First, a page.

I have said again and again that I believe those who live this life are meant for this life. Something, or rather, many somethings in our past shape us for this. Something brought us here, prepared us for this, built our character, our armor to carry us through. Everyday I learn more and more how much of what prepared me for this came from my parents.
I know how much of me comes from my Mom. So much of my personality comes from her, my out-going side is hers, my smile, my some-what frightening love for football. Much of me mirrors her. Without question I learned to serve from my mom. Her kindest heart has taught me to give what I can, when I can, how I can, as much and as often as I can. To find what it is that I can give the most, what I can give joyfully, and to do so over and over and over again. My mother's loving hands helped me to find the joy in living a service-filled-life. Help me, daily, to take what I have in any situation and build it into something greater for the good of others. To use my talents to empower, not just enable. To give it to God. I learned from watching her, from knowing her. She is always supportive, always hopeful, always ready to come to the aid of her children and for any one else. She taught me how to pray, how to hope, how to love. So much of me is my mother.
In these last several months I have learned how much my Dad prepared me for this. There are many things that I never understood about him as a child, things I rolled my eyes at, things I responded to under my breath. There are moments now where I know how much he shaped who I am, who I hope to become, the example I hope to set. I just didn't quite understand it until now.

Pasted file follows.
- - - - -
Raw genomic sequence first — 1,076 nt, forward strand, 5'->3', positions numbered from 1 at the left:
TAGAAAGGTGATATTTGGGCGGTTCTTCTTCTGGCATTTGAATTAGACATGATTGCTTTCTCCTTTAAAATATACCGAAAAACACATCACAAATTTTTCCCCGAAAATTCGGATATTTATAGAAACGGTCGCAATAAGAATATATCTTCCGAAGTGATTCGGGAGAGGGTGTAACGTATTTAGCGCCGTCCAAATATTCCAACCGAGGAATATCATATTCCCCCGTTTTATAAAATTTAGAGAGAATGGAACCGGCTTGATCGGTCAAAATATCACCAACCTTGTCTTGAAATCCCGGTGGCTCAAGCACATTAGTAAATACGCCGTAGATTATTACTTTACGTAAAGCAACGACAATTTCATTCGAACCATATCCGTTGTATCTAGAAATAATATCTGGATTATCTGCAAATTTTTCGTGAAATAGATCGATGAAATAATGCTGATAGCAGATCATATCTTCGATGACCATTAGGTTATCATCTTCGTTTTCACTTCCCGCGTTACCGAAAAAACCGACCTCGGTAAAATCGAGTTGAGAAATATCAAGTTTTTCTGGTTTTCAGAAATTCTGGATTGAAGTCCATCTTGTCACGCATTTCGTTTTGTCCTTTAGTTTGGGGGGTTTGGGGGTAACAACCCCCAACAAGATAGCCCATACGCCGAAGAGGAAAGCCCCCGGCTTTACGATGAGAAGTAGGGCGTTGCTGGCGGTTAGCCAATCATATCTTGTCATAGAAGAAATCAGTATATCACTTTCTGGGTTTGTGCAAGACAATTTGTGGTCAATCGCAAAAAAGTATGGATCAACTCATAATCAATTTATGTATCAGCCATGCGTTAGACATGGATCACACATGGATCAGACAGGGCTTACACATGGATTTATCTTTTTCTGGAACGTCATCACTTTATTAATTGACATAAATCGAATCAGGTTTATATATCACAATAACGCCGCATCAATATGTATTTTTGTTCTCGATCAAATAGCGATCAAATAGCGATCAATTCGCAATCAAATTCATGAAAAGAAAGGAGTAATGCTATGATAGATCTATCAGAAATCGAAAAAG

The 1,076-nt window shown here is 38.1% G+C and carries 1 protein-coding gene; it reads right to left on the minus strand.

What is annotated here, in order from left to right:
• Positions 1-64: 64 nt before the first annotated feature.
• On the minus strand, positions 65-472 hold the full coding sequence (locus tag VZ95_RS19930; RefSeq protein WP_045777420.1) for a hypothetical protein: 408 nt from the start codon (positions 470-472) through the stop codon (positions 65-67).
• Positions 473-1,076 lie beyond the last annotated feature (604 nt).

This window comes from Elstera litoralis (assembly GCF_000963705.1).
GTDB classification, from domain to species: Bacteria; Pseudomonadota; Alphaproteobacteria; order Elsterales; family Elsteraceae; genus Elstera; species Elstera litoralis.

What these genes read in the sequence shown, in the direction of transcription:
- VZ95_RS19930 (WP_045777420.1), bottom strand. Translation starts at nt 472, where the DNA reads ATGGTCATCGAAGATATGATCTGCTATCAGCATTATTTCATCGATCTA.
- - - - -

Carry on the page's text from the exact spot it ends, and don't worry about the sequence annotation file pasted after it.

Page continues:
My dad left for work when it was still dark every morning for as long as I can remember. Every evening when he came home our family of seven ate dinner together. Every evening he would play games with us, shoot hoops, throw the baseball, help with homework, prepare us for tests, tell us we were smart, that we were beautiful, that we were good kids. Every single night he was present, involved. He was at every sporting event that he could possible attend, he coached in a way that was always encouraging, always the way children should be coached. He learned the rules of soccer because my little brother and I both loved to play. He came to my softball games and watched me do cart-wheels in the outfield. He let me quit when I said how much I hated it. He taught me how to drive (something my mom probably should have taught me). He taught me how to check my tire-pressure, check the oil, add oil. He took the time to show us, not just tell us. He was always there for his children. I cannot remember a time when my dad said he was too tired, or too sore, or too stressed. Never once do I remember that.
It is not until now that I see C come home after a twelve or thirteen or fourteen-hour day, and see him pick up the boys running to him, and hanging them upside down, and talking to Logan about school, and playing dinosaurs with Eli, and chasing them both around the house, and playing pirates with them at bath time, and reading them stories, and singing them to sleep, and praying the same bed time prayers, and telling them that they are smart, that they are good, that they are wonderful that I understand how very much my dad molded me for this life.
Because I know how tired C is when he comes home. I know how sore he is, how stressed. I know the worries and uncertainties running through his mind. I know the fear of the unknown. I know how much he is carrying every night when he walks in that door - but these boys ... these precious, innocent boys they do not know.
I never knew how much my dad carried, how tired he must have been. I never, never knew.
My dad showed me the man I deserved, that my future children deserved. He showed me how a man should love his family. I have never questioned how much my dad loves my mother, how much she loves him. I have always been shown how a partnership works, how to love through every trial, every struggle, every unknown. How to love completely, unconditionally, how to thrive together.
My dad is an incredible man loved and supported by a remarkable woman.
They brought me here. They prepared me for this beautiful life. They built my armor.
I couldn't be more grateful.
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